A Detailed Discussion About Who Trades Futures? Reduce Font Size Increase Font Size Print This Page Reduce Font Size Increase Font Size Print This Page
IMA - Institute of Management Accountants
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Who Trades Futures?

The traders who trade futures are generally classifieds into two groups. These groups are known as hedgers and speculators.

Hedgers in futures trading: The hedgers are the futures traders having a keen interest in the fundamental asset which can comprise of an intangible entity such as an index or interest rate. The aim of these traders is to hedge out the risk if there are nay prices changes.

Speculators in futures trading: The speculators are those future traders who are interested in making a profit by forecasting the market moves. They open a derivative contract related to the asset on paper, which otherwise is of no practical use for or intent to actually take or make delivery of the fundamental underlying asset. In other words, the speculators as investors are seeking exposure to the asset in a long future or the opposite effect via a short future contract.

Let us have a look at some of the examples which will give a better idea regarding who trades futures and how?

The hedgers who are trading futures are usually the owners of the asset or the producers and consumers of a particular commodity which is under the influence of certain things like rate of interest. Here is an example- The farmers in the traditional commodity markets, often sell futures contracts for the crops and livestock being produced by them in order to guarantee a certain price, making it easier for them to plan. In the same way, the producers of livestock often go for futures contracts to cover their feed costs, so that they can plan on a fixed cost for feed. In today’s financial markets, the producers of interest rate swaps use the futures contracts or equity index futures to minimize the risk on the swap.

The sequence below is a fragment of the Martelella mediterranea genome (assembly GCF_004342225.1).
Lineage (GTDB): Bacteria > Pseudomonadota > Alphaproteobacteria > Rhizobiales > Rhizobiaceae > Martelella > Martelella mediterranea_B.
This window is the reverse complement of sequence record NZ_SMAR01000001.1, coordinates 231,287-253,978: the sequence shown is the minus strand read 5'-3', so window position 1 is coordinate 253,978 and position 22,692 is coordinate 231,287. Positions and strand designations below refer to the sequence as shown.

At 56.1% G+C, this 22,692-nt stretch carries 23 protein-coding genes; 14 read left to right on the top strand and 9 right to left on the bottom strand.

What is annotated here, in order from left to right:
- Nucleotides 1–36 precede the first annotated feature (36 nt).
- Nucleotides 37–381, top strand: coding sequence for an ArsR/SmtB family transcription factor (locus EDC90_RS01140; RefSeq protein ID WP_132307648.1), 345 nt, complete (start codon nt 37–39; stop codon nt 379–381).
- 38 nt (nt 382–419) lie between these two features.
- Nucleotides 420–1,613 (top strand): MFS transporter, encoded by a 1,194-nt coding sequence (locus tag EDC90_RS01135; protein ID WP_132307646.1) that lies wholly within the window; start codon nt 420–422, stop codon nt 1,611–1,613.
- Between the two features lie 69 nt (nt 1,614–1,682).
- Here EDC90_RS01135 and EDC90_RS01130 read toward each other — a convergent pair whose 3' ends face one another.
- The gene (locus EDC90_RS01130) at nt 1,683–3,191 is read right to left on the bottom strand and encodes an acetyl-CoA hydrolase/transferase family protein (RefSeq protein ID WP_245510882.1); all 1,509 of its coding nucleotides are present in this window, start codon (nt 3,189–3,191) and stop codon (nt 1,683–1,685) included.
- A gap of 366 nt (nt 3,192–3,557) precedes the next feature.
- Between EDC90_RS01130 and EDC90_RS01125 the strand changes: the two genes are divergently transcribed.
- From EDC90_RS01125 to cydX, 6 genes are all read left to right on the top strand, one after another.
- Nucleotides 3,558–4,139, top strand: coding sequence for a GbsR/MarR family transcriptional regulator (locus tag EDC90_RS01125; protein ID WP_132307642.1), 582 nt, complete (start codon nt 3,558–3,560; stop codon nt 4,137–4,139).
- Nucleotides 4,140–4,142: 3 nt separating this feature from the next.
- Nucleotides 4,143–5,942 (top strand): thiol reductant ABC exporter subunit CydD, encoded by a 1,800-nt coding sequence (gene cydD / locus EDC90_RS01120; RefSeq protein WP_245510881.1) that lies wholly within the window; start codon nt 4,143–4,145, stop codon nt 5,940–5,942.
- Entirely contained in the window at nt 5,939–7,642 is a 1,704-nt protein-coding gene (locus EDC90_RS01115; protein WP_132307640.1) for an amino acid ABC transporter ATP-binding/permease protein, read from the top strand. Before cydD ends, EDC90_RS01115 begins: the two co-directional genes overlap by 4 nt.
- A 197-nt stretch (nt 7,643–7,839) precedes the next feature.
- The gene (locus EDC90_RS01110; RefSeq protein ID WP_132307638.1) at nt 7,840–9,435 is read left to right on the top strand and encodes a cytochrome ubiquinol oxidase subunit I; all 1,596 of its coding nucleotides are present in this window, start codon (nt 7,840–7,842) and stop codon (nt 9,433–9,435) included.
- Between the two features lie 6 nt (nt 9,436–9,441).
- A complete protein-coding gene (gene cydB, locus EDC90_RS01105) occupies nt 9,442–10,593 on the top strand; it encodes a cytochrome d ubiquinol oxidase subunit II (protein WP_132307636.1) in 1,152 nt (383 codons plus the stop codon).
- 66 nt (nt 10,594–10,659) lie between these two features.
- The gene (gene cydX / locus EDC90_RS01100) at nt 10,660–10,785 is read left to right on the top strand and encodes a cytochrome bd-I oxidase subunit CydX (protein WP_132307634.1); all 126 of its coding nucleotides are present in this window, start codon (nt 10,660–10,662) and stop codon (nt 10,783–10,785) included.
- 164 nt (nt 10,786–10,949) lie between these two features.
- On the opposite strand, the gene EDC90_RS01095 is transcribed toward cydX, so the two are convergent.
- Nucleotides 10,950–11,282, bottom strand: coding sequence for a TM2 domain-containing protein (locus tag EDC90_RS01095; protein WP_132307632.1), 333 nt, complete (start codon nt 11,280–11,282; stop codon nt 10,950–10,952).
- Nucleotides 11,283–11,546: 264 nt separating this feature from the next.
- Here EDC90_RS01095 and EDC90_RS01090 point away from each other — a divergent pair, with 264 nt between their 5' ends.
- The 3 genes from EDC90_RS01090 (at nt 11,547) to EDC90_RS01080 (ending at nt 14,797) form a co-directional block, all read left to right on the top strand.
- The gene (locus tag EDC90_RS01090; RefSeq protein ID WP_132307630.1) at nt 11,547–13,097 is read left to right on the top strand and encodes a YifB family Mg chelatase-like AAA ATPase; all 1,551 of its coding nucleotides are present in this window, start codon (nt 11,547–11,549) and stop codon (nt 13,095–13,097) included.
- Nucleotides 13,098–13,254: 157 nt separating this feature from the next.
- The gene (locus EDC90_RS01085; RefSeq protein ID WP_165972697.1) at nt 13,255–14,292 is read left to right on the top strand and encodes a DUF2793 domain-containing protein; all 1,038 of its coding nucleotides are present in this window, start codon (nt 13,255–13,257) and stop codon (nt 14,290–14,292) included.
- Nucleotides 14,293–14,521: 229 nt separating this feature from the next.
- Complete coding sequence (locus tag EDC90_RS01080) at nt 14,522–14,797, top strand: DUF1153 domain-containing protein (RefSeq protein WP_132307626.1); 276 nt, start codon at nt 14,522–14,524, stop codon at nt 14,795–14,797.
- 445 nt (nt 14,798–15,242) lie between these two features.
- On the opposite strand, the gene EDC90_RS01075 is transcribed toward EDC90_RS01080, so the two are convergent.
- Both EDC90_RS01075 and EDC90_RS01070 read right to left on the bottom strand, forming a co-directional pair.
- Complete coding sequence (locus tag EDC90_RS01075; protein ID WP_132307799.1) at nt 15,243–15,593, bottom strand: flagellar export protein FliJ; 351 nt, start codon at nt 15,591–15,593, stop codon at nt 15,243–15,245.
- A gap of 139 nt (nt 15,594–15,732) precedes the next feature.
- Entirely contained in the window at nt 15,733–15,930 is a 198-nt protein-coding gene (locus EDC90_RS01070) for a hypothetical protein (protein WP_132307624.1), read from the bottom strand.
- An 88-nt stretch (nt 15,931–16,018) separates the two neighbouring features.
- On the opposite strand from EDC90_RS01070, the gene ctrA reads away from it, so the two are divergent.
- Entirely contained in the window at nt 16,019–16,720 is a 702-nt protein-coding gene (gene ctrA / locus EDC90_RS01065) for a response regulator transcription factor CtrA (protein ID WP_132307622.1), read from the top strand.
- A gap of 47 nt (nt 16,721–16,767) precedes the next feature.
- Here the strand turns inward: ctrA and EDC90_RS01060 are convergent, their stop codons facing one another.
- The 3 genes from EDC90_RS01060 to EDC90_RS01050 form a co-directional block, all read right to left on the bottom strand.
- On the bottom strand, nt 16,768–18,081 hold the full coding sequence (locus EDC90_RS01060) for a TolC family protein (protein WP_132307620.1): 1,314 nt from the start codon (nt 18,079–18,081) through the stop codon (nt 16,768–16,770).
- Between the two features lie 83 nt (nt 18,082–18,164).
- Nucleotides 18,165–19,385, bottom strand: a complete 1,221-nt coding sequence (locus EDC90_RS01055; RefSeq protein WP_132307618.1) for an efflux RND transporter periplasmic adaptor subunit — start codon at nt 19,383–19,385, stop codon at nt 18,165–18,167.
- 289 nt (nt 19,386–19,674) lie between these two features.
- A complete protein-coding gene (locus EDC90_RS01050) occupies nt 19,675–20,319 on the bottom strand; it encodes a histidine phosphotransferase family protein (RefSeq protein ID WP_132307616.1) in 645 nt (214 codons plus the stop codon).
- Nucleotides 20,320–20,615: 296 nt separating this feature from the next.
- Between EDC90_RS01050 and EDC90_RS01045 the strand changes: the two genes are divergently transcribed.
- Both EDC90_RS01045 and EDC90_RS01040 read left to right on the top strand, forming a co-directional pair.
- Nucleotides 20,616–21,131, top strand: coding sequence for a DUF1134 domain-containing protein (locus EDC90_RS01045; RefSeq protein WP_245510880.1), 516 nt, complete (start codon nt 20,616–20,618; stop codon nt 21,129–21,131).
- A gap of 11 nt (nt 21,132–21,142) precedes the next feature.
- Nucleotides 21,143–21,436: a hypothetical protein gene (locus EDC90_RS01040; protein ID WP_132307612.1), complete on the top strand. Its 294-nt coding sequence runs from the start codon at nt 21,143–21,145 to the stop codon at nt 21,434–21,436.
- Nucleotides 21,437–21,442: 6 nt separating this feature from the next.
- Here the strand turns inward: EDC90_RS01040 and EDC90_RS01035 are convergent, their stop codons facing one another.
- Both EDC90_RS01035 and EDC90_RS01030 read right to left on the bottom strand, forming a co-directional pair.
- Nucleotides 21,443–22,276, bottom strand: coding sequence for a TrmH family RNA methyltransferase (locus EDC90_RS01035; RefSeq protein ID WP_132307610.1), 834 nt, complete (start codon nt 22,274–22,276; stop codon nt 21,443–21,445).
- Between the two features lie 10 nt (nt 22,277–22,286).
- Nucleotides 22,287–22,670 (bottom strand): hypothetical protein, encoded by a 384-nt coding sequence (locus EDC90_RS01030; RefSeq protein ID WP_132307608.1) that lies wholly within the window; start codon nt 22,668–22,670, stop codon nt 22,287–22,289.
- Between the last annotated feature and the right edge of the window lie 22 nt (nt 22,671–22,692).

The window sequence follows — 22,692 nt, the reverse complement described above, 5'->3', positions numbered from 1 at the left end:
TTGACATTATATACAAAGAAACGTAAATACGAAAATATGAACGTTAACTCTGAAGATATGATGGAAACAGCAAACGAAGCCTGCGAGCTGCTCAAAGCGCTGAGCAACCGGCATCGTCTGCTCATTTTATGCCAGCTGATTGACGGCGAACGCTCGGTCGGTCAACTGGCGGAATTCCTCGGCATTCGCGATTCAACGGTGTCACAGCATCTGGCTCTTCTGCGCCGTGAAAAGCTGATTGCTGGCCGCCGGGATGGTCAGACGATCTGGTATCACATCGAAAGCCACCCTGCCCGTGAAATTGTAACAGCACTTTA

Here is another example which in which both of the hedge and speculative techniques is having a mutual fund account, with the investment objective to track the performance of a stock index like the S&P 500 stock index. The cash inflows are managed by the portfolio manager in an easy and cost effective manner by investing in S&P 500 stock index futures. This gains the portfolio exposure to the index which is consistent with the fund or account investment objective without having to buy an appropriate proportion of each of the individual 500 stocks just yet. This way, the balanced diversifications is preserved which helps in maintaining a greater degree of the percent of assets invested in the market and helps reduce tracking error in the performance of the fund.

Thus we see that the hedgers and speculators who trade futures make the most use of futures trading in the area of the transfer of risk, and greater liquidity between the investors with different preferences regarding time and risk.

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